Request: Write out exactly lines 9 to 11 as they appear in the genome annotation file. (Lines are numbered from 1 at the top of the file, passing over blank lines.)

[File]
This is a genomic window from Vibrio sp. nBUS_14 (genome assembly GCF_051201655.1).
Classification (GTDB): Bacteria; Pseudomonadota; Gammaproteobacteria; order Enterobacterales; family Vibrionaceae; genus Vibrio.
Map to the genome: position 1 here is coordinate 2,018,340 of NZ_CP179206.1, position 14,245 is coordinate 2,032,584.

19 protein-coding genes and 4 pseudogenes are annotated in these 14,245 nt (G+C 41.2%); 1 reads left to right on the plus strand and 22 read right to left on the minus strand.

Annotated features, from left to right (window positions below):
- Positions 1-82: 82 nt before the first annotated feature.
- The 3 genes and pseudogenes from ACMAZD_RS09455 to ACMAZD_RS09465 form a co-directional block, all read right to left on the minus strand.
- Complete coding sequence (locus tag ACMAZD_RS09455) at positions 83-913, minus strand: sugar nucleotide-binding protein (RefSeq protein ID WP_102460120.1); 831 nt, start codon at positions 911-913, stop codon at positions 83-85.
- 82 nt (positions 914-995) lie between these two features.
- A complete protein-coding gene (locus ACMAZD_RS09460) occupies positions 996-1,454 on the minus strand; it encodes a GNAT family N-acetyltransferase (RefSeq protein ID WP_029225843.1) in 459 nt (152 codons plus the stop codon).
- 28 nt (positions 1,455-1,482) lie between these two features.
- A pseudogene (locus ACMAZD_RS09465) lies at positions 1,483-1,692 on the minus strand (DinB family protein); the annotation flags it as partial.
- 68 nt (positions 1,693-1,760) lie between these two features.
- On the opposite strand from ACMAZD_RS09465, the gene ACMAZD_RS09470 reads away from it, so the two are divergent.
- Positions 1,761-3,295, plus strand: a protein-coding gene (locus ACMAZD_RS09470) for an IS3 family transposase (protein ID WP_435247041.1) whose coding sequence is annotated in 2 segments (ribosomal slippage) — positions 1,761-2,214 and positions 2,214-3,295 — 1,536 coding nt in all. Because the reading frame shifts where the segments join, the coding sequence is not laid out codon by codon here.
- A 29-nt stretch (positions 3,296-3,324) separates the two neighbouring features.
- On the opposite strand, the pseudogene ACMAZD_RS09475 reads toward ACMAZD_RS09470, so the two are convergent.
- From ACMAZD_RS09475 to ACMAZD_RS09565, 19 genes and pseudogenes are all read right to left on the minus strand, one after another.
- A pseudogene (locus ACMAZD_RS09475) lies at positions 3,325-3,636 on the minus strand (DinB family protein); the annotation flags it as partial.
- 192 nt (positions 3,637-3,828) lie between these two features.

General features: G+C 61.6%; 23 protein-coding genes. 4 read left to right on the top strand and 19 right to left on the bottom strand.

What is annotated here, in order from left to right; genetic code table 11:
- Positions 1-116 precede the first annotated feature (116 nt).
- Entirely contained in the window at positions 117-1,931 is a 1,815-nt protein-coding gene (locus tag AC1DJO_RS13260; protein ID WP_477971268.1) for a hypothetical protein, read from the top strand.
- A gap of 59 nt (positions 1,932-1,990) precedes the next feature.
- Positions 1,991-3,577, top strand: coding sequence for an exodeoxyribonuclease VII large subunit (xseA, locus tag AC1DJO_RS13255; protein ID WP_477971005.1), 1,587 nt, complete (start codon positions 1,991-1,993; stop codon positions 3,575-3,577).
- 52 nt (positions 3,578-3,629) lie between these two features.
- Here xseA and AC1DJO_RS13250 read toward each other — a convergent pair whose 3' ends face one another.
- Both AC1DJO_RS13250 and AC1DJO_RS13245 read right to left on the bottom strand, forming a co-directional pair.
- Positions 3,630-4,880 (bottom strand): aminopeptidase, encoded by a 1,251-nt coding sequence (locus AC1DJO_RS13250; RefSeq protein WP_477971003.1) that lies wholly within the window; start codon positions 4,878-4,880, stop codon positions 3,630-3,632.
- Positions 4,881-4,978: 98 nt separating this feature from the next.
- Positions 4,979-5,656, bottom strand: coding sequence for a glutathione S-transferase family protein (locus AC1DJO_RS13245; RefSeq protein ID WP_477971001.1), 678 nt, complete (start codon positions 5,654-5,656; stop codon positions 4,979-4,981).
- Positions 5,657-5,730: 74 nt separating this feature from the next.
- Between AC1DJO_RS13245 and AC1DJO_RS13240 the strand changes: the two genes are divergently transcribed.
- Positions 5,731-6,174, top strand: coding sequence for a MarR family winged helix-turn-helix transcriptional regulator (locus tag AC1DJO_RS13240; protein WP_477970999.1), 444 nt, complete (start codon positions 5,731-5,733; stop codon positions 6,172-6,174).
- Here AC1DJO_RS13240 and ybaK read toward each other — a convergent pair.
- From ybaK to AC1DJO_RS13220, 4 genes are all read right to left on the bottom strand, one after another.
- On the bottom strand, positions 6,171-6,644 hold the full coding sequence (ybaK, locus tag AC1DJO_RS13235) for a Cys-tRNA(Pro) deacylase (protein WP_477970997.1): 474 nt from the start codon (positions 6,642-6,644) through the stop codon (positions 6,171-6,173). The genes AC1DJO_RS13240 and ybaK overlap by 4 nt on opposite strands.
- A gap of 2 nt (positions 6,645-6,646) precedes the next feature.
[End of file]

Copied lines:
- 82 nt (positions 914-995) lie between these two features.
- A complete protein-coding gene (locus ACMAZD_RS09460) occupies positions 996-1,454 on the minus strand; it encodes a GNAT family N-acetyltransferase (RefSeq protein ID WP_029225843.1) in 459 nt (152 codons plus the stop codon).
- 28 nt (positions 1,455-1,482) lie between these two features.